Darth Vader might have ended up muscling Paul Newman and Elizabeth Taylor aside as a marquee entertainment name among high bids in the auction world. However, the galaxy may never get to find out.
The “Star Wars” villain’s costume was suddenly withdrawn from a Tuesday auction, according to auctioneer Bonhams’ website. The live auction, which could be watched online, was set for 1 p.m. Pacific time.
In a similar vein to how Newman’s Rolex Daytona watch and Taylor’s rare jewels set records at auction, Bonhams aimed to fetch at least $500,000 for a complete Darth Vader costume when it went on sale in Los Angeles on Tuesday.
In a statement, Bonhams officials said Tuesday, “Bonhams, together with Mr. [Bryce] Kermit Eller and the Lucas Museum of Narrative Art, agreed to withdraw from auction the Darth Vader costume from ‘The Empire Strikes Back.’”
Asked if Lucas Museum, which was founded by “Star Wars” creator George Lucas and is being built in L.A.’s Exposition Park, would acquire or exhibit the costume, Bonhams spokeswoman Sung-Hee Kim said, “We would be delighted if that is the case, but it’s up to the museum.”
Lucas Museum representatives didn’t respond to a request for comment on Tuesday.
Prior to its auction, there was buzz about the rare “Star Wars” costume.
“If you sat ‘Star Wars’ people down and said, ‘If you could have anything from any of these films, what would you want?’,” said Catherine Williamson, Bonhams’ director of entertainment memorabilia in Los Angeles, “they would want a lightsaber, they might want one of the droids, and they’d want this costume.”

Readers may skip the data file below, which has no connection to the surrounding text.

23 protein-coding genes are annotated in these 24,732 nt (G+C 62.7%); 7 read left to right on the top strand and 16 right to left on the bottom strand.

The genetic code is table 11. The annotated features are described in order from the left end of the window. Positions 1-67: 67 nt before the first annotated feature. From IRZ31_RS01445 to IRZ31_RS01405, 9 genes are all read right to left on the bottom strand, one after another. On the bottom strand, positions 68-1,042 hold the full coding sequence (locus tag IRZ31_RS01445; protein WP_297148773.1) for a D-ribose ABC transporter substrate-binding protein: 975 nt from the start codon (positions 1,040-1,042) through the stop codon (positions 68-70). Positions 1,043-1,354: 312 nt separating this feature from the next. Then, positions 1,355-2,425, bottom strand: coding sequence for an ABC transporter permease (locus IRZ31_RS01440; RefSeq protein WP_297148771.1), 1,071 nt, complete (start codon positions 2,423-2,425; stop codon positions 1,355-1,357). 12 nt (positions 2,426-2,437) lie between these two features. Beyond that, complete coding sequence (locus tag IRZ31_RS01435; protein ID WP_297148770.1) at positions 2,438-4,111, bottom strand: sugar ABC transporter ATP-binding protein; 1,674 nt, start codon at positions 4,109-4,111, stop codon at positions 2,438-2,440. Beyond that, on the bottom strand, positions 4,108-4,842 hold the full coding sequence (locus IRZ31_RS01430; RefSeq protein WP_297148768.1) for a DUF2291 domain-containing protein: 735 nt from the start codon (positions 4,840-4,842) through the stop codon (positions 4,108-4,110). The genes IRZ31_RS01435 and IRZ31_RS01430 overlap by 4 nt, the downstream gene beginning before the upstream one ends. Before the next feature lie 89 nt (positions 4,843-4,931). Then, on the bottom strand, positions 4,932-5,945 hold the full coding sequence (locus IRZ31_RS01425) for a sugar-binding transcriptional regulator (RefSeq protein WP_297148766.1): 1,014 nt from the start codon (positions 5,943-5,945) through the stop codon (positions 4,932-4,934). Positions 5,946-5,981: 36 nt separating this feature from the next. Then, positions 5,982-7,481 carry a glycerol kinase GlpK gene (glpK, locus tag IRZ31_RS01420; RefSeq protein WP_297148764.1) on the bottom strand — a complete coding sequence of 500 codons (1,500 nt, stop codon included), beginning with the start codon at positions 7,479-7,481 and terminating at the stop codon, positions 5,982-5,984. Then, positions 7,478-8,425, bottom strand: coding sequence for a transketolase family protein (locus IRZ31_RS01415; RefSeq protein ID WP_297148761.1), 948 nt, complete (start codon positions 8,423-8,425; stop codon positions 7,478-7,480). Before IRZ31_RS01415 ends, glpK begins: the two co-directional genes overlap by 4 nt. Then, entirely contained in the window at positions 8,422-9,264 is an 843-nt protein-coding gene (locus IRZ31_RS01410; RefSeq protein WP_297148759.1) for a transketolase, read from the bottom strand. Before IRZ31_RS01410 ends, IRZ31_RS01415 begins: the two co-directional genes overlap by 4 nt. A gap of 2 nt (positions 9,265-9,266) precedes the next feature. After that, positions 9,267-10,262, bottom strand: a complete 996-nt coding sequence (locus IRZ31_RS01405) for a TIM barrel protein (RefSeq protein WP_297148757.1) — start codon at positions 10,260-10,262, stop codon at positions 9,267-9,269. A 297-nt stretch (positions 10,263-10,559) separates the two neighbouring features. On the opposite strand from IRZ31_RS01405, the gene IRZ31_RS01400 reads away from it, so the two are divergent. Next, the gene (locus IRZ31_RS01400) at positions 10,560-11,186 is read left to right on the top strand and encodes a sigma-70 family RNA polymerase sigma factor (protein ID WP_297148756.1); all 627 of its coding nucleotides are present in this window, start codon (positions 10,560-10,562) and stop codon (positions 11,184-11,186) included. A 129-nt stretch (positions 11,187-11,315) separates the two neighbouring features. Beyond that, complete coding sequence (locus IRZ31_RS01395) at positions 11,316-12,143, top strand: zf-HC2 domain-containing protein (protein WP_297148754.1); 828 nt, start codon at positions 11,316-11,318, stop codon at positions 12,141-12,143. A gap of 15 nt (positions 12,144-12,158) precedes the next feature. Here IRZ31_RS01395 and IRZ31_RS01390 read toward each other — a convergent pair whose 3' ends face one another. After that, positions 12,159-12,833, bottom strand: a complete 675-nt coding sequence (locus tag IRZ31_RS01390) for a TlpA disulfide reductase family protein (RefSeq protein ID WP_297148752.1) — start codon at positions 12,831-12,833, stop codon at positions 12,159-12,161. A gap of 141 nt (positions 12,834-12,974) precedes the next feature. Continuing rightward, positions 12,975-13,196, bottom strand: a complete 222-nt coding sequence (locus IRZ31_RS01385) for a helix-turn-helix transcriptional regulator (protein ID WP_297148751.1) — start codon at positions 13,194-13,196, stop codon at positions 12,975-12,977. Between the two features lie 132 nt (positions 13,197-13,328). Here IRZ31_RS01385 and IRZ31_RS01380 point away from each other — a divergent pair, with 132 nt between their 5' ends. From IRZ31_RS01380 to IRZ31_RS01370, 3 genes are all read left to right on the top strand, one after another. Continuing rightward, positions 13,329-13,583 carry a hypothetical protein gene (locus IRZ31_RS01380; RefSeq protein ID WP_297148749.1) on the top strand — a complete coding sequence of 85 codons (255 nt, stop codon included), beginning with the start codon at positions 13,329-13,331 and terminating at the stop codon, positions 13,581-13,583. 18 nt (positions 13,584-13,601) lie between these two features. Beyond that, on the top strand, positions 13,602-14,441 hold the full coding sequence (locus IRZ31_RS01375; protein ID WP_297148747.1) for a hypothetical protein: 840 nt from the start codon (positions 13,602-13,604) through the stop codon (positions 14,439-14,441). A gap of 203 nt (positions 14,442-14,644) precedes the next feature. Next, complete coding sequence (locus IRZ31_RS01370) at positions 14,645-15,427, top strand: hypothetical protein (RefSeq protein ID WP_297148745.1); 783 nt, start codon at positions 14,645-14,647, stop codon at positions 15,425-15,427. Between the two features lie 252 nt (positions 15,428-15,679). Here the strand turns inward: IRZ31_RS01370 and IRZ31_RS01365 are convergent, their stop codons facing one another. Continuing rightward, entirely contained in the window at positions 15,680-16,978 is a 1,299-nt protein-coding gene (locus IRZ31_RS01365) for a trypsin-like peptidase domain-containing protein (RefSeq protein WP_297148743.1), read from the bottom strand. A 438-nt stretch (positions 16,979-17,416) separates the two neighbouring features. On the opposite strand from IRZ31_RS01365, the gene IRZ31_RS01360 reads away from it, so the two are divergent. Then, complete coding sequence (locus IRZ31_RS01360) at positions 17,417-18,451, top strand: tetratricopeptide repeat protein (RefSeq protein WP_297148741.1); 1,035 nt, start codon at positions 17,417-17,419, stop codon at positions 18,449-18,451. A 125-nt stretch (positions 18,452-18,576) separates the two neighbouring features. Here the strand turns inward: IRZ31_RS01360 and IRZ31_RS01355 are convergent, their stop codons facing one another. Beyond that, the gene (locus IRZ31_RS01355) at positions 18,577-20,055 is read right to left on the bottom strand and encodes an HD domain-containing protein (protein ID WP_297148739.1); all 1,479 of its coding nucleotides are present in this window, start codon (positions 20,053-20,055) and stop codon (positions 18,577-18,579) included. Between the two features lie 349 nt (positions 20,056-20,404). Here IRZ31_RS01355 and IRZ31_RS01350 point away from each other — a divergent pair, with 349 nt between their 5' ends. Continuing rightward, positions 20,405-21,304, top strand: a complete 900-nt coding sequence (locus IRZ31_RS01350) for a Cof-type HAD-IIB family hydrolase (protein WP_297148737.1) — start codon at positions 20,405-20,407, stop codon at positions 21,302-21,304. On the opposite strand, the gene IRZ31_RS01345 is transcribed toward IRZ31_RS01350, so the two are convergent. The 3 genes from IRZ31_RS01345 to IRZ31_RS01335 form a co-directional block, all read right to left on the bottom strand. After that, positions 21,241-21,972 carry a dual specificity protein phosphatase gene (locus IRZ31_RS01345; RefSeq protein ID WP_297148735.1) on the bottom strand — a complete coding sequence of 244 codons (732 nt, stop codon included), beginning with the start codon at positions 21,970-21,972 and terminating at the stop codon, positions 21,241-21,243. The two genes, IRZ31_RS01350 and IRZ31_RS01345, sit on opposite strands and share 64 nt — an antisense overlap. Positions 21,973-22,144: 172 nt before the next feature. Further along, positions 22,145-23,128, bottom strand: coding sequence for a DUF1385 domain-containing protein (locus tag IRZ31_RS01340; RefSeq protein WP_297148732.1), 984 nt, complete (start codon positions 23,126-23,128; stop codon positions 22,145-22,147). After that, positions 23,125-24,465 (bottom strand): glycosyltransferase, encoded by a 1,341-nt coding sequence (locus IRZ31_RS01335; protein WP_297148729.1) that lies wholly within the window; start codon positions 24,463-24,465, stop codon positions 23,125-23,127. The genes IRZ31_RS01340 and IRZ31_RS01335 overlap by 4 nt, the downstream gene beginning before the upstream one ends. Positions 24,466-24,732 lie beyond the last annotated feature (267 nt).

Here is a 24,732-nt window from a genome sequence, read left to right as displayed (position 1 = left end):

Eller, who performed as Vader for five years at various events including the 1978 Academy Awards, had planned to consign the costume, which is a complete set composed of 17 pieces. Sized for his 6-foot-4 frame, the outfit includes the iconic helmet and face mask, a belt that lights up with batteries, two capes, gloves, a chest box and a pair of men’s black leather riding boots measuring size 15/16. According to Bonhams’ website, Eller made personal appearances as Vader through 1981 before storing the costume in his garage.
“It’s nearly impossible to find something like it,” Williamson said. “A lot of the principal shooting was in the U.K. What trickled out generally stayed overseas. You wouldn’t necessarily see it in Los Angeles.”
Eller became interested in selling the Darth Vader costume after a friend, director William Malone, sold a prop of Robby the Robot from the 1956 science fiction flick “Forbidden Planet” for more than $5.3 million through Bonhams in 2017.
The “Star Wars” costume, which initially stood out for having the highest estimated price, set between $500,000 and $1 million, was going to be part of Bonhams’ live auction titled “TCM Presents … Wonders of the Galaxy.”
Eller also had planned to unload a crew T-shirt from “A New Hope” and a pair of black gloves that were worn in “A New Hope” before he used them for his public appearances as Vader.
Other items that were initially listed in the auction included a burgundy satin baseball-style jacket from the 1982 futuristic movie “Blade Runner,” a trio of zombie costumes from Michael Jackson’s “Thriller” music video and a wig worn by Taylor for her role in “Cleopatra.”
In the auctioneer’s catalog, Eller said he would like to see the costume go to “someone who could really, really appreciate it, and it could be a source of excitement and wonder.”